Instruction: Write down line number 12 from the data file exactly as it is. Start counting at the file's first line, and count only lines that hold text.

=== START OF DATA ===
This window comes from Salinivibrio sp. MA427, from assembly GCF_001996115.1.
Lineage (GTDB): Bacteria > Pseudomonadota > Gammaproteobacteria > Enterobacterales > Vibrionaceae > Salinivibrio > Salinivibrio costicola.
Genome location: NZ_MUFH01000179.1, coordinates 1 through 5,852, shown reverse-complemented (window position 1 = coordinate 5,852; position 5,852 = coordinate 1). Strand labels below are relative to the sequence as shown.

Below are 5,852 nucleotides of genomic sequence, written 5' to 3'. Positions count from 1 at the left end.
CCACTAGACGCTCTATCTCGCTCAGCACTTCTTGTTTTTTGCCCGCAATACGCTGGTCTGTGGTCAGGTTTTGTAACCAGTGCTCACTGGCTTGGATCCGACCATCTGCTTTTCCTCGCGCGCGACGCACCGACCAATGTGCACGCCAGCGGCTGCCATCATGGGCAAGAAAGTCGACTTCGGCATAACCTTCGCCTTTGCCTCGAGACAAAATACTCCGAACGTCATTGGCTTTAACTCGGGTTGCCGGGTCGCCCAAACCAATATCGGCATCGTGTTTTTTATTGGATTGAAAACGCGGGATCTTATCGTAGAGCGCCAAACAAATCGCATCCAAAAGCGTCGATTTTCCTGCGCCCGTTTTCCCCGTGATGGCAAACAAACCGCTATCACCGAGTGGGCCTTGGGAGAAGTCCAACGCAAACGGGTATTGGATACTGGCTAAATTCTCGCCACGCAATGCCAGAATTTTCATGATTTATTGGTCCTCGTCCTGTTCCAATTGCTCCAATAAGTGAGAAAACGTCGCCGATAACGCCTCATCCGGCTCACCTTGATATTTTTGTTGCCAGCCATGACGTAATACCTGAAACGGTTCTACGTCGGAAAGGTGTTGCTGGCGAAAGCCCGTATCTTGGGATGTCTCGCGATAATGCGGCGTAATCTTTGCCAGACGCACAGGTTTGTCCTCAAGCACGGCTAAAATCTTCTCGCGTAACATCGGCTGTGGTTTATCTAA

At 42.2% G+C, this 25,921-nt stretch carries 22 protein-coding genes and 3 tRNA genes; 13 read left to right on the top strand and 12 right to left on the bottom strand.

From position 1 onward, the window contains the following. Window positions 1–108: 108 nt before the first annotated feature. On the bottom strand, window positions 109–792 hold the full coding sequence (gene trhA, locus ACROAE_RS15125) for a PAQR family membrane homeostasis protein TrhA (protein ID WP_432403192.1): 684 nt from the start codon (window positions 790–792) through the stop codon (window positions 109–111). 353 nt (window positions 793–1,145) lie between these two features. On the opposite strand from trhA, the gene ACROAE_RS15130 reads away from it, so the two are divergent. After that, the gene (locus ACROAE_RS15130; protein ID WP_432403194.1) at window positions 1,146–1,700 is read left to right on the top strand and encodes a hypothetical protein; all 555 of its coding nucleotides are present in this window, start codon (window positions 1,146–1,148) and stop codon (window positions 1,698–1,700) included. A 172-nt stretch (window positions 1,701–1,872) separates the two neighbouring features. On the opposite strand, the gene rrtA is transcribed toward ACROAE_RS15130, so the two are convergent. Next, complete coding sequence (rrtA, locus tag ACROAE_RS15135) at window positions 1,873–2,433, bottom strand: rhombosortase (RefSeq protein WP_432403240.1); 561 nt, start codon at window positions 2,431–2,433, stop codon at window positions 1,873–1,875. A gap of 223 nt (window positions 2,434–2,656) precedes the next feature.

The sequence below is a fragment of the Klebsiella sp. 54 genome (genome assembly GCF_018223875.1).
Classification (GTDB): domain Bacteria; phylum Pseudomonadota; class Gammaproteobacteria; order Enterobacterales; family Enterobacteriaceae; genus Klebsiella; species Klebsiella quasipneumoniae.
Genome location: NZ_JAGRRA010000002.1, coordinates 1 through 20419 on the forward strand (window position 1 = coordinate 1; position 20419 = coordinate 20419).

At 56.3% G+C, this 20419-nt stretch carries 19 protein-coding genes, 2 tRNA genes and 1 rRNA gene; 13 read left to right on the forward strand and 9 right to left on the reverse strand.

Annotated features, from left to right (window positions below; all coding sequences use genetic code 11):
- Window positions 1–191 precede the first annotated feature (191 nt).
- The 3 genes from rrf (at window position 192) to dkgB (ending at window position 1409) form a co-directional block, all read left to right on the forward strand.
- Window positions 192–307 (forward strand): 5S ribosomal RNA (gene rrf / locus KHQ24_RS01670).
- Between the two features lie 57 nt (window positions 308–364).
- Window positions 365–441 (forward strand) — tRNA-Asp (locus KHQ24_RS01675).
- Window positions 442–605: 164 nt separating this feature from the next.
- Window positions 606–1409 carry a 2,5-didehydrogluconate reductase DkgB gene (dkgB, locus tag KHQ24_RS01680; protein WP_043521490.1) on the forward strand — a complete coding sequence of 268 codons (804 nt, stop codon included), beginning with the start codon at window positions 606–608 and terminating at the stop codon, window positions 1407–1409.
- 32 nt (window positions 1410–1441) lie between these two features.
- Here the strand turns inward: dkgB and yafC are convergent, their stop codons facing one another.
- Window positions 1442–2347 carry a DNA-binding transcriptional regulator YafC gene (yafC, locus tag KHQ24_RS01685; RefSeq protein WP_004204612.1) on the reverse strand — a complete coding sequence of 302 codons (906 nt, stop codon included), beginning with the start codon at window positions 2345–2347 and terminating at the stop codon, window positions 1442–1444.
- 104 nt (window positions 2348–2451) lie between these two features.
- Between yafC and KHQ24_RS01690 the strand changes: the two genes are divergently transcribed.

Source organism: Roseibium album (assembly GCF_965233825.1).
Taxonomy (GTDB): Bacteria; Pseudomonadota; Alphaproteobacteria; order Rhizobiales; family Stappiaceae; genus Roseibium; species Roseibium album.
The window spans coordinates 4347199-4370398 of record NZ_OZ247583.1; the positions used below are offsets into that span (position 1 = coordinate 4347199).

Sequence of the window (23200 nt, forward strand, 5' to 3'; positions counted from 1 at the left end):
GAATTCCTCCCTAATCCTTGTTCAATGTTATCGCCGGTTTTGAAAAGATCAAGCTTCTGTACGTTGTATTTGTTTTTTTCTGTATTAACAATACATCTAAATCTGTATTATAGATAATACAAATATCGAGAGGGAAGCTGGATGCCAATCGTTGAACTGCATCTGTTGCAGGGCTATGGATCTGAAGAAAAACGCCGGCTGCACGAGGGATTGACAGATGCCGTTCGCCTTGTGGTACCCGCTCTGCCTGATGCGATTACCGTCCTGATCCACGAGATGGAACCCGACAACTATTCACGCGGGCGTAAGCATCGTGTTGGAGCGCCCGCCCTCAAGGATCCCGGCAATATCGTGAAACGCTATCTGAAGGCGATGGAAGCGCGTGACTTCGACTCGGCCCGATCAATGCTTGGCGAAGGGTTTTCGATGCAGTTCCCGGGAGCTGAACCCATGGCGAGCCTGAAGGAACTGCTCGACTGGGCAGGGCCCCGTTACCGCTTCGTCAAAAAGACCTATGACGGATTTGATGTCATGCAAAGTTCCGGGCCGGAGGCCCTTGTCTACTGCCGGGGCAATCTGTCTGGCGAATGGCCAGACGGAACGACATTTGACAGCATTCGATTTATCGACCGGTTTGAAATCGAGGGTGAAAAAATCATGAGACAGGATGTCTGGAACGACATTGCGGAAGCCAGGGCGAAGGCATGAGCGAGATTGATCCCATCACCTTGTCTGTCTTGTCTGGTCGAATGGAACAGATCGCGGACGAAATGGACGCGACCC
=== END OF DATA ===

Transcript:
Annotated features, from left to right (window positions below; all coding sequences use genetic code 11):